PROVIDENCE, R.I. [Brown University] — In March 2020, Cesar Orduña was one of many students across the nation whose future suddenly became less certain as the spread of novel coronavirus ushered much of the U.S. into social isolation.
On campus at Brown, where Orduña is biology concentrator, many operations went remote, temporarily halting plans he was co-leading to establish a Brown-RISD Catholic center on College Hill, pausing his in-person student mentorship efforts, and potentially unsettling his plans to graduate and process through the Van Wickle Gates in December 2020.
Then in May, amid the chaos and uncertainty, the senior and aspiring doctor found a new purpose: administering free COVID-19 tests to Rhode Island’s uninsured and underserved.
“Over finals period, I got a text message from a friend who had been a longtime volunteer at the Rhode Island Free Clinic,” Orduña said. “She told me they were looking for someone to coordinate a COVID testing site. I reached out to the practice manager at the clinic, Luz Rodrigues, and we had a couple of conversations — the next week, I was at the clinic and helping out with the testing site.”
Over the last three months, Orduña has spent five full days a week serving as coordinator for the clinic’s COVID-19 test site, located in a parking lot beside the clinic building on the south side of Providence. The site opened in May to deliver urgently needed tests and care to vulnerable Rhode Islanders who are uninsured and have no primary care provider, according to Marie Ghazal, chief executive officer. Like the clinic itself, the test site relies entirely on philanthropy and volunteers; more than 700 community members help out every year.
On a typical workday, Orduña arrives 3 hours before the site opens, preparing medical supplies and personal protective equipment for his colleagues, organizing patients’ paperwork, arranging the test kits and briefing test site volunteers on the day ahead. He oversees testing for about 50 uninsured patients a day, many of whom work on the front lines as custodians and grocery store baggers, come from Central American and Caribbean countries, live in multigenerational houses and earn low wages. And at the end of the day, he reviews the patient paperwork and ensures test samples are sent to a nearby lab.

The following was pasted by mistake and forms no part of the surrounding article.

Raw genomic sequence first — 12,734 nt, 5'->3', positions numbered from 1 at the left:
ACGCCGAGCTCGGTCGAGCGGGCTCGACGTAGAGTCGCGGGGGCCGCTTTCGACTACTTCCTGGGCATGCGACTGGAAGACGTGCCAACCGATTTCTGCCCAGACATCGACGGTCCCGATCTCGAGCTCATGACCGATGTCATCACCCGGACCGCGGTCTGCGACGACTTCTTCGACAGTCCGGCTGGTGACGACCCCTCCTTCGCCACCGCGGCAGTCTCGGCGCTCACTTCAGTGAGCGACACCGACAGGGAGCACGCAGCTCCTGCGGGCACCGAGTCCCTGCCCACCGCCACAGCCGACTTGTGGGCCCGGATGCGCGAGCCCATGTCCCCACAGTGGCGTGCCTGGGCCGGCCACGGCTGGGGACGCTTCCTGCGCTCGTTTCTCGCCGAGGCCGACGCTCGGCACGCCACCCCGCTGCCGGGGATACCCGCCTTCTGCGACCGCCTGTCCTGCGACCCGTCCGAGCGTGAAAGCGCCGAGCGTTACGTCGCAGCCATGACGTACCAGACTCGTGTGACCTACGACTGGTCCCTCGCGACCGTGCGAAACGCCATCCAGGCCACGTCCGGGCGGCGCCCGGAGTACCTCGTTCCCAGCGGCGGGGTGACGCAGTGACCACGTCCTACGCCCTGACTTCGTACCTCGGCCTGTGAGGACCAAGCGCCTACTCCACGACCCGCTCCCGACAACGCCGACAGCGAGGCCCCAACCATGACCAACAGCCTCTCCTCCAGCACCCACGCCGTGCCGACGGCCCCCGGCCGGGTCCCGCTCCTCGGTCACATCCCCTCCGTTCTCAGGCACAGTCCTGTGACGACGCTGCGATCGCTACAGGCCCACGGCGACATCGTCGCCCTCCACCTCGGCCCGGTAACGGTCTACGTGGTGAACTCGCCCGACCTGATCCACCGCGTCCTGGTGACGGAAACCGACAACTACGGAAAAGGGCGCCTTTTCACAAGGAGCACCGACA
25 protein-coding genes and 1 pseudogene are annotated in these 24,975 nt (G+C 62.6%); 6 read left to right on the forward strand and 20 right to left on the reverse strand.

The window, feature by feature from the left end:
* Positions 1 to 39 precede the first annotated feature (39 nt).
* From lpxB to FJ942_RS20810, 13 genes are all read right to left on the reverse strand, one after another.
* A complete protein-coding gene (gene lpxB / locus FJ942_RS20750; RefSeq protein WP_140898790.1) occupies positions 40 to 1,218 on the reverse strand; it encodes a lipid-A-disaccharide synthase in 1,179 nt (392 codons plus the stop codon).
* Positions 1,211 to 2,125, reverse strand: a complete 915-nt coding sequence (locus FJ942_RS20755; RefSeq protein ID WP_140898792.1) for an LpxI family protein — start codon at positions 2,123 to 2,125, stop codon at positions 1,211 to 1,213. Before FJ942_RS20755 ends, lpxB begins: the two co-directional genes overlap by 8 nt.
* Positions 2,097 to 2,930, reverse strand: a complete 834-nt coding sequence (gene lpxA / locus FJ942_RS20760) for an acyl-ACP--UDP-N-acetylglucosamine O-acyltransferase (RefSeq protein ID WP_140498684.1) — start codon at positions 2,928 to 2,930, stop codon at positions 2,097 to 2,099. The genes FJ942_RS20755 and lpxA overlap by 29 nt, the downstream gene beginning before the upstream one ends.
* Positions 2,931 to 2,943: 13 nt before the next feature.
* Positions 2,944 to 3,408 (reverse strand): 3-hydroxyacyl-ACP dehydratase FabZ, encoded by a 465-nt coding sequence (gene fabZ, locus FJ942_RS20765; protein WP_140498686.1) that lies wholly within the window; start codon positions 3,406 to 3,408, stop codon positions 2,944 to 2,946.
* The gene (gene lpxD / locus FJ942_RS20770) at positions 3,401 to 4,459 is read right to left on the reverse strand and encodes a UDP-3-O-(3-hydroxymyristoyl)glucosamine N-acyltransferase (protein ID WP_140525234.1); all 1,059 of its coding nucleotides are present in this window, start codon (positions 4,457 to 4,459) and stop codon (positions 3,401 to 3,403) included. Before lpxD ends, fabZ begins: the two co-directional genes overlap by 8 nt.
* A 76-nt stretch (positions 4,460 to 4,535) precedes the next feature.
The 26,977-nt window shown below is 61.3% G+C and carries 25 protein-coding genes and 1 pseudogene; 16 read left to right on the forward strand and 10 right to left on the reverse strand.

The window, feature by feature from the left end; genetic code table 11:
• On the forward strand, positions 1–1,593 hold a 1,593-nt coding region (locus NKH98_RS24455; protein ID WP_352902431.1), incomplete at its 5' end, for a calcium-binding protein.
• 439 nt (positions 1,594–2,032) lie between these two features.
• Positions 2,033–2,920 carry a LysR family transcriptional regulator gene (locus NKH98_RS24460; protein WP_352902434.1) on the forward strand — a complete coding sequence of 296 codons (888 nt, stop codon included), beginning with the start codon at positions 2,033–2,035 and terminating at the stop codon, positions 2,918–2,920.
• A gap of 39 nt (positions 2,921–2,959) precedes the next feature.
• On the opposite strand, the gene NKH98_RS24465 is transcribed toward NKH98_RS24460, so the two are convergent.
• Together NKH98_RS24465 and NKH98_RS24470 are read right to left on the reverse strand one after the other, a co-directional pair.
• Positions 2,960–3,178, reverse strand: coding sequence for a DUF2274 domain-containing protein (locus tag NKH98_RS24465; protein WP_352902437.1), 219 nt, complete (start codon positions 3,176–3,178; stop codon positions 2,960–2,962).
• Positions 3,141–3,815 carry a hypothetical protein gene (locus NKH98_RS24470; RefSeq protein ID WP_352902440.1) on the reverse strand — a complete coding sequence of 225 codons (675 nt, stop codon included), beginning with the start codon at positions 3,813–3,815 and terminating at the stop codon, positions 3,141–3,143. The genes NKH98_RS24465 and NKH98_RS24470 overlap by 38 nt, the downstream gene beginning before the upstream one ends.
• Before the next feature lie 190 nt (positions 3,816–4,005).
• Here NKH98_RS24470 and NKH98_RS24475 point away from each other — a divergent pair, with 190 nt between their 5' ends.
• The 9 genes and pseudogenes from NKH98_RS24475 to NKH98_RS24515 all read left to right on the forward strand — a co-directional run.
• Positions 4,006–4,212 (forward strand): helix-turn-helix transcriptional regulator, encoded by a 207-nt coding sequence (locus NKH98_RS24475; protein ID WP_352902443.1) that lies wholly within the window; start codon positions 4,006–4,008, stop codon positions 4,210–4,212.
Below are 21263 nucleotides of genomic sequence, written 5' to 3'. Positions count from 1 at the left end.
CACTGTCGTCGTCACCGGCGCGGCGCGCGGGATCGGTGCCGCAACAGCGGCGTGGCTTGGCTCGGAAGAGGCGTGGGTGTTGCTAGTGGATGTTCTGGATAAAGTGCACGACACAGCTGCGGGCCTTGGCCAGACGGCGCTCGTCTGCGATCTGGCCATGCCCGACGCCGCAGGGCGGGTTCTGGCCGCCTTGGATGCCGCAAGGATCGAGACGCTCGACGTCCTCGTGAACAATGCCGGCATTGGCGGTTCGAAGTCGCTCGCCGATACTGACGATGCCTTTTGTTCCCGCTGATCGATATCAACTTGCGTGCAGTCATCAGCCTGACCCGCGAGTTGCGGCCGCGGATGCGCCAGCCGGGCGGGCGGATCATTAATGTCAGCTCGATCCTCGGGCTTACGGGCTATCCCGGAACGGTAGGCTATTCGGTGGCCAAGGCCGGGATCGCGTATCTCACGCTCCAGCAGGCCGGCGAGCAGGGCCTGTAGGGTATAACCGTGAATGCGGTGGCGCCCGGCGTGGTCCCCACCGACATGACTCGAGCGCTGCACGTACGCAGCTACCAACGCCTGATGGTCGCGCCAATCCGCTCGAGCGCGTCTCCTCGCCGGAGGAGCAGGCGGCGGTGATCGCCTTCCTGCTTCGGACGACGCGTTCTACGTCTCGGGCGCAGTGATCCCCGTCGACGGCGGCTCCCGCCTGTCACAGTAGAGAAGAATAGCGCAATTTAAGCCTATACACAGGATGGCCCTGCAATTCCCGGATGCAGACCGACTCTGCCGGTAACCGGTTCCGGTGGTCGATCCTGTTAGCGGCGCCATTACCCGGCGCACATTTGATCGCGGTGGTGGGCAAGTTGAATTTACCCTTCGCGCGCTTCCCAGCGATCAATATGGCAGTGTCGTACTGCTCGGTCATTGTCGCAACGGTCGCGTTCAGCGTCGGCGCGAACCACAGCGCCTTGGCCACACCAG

So far, Orduña and his team have successfully tested more than 1,300 uninsured, low-income individuals from the Providence area.
“I’ve always wanted to help the underserved — people without insurance, people who speak Spanish,” Orduña said. “Working at the clinic and seeing how much these communities have been impacted by the virus, seeing those inequalities and disparities, has only reinforced my belief that this is important work.”
Clinic leaders said they have been impressed by Orduña’s work.
“Under Cesar’s leadership, the clinic has increased access through our COVID-19 hotline, timely appointments, tests and results, and vital education, all delivered in a professional and culturally attuned manner,” Ghazal said.